There’s a saying in business: “If you’re standing still, you’re losing ground.” The idea is that you have to continually improve your product or your services or your competitors will pass you by.
It reminds me of the third servant in today’s Gospel. The other two servants, the one who got five talents and the one who got two talents were very industrious and resourceful, and they doubled the boss’s money, while the third one just sat on the money and gave the same amount back to his boss.
Some of us might say: “Well, at least he didn’t lose it.” And if you’ve watched stock markets all over the world recently, you might think that’s not a bad idea. But his boss didn’t see it that way.
I think it’s neat that the amount of money that Jesus was talking about was a talent, because the story is really about how we use the gifts we’re given – our talents.
We’re coming to the end of the Church year and we’re hearing about the end of our lives and the judgment, and the readings today are in the same vein, but today, instead of just saying: “Be good, don’t do bad things,” we’re hearing: “Do GOOD things!” The third servant didn’t really do a bad thing; he just didn’t do a good thing.
The message is that salvation is not passive – it’s not just something that happens to us – it requires our active participation. It’s not enough that we don’t do bad things – we have to do good things. And it doesn’t matter what our circumstances are – how much we think we’ve been given. The second servant made less than the first servant, but he was given less. It’s like God grades on a curve. That’s good news.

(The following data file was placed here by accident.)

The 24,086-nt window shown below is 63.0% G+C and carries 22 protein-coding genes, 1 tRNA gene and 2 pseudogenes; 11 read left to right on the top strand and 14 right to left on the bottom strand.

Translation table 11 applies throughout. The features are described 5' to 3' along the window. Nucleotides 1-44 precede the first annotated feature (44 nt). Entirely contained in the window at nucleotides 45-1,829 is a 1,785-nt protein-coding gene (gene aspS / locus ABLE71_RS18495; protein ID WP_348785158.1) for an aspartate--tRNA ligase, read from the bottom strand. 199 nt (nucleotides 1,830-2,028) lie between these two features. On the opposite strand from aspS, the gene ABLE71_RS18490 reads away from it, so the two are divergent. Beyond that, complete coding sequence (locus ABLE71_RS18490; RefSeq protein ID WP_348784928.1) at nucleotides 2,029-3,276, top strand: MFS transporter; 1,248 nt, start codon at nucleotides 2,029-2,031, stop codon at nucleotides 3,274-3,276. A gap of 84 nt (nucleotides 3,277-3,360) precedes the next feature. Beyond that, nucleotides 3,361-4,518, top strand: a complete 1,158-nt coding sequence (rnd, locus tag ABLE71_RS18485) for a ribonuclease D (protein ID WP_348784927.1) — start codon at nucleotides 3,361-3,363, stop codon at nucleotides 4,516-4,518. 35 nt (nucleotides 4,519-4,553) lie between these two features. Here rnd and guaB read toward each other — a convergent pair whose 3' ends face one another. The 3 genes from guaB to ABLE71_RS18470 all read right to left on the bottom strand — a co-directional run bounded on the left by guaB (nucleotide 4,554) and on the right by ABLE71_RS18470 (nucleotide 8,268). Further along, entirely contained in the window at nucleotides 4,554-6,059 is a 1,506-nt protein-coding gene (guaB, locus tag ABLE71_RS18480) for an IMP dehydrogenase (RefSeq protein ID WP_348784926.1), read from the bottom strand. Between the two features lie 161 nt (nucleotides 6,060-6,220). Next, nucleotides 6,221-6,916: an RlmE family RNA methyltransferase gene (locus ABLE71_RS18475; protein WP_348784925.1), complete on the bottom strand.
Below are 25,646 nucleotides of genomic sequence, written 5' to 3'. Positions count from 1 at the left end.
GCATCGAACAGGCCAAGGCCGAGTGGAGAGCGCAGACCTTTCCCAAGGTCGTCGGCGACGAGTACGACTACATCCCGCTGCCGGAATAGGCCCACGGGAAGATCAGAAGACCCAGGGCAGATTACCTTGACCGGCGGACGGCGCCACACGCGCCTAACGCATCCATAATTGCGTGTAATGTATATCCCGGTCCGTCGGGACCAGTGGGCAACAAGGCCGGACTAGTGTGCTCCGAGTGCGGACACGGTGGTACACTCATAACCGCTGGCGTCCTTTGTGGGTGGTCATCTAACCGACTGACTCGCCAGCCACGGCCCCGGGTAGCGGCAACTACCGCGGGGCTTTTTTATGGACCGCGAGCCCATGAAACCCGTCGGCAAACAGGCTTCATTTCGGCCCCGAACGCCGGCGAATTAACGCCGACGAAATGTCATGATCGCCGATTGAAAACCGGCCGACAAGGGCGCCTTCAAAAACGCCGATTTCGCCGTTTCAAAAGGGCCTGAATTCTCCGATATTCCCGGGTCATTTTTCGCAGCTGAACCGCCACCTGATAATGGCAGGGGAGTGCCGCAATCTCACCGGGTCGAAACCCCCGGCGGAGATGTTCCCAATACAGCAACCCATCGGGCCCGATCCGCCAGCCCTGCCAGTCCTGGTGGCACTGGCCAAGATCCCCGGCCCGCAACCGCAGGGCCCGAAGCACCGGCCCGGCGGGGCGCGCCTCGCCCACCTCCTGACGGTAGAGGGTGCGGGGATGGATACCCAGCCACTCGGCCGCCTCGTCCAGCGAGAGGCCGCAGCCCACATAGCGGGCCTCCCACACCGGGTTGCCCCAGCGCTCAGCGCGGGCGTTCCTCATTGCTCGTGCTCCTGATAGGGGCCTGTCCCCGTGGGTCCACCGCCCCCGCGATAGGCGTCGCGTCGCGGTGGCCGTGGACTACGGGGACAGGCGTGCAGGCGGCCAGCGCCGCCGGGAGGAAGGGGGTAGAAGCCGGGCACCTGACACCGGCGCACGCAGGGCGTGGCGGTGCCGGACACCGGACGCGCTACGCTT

The first reading is a good example. In those days and in the Jewish culture, women were not the heads of their households, and there were many things that they weren’t expected to do or weren’t allowed to do. So we hear about this superwoman who looks after her kids and her house, gets involved in business transactions – including farming – takes care of poor people and – very importantly – has great respect and awe for God. Now even today when we understand that women are competent in many things, this woman sounds pretty amazing. But if we were comparing her to the servants in the Gospel, at least in terms of expectations, she would have been like the third servant – given relatively little. But unlike the third servant, she accomplished many wonderful things.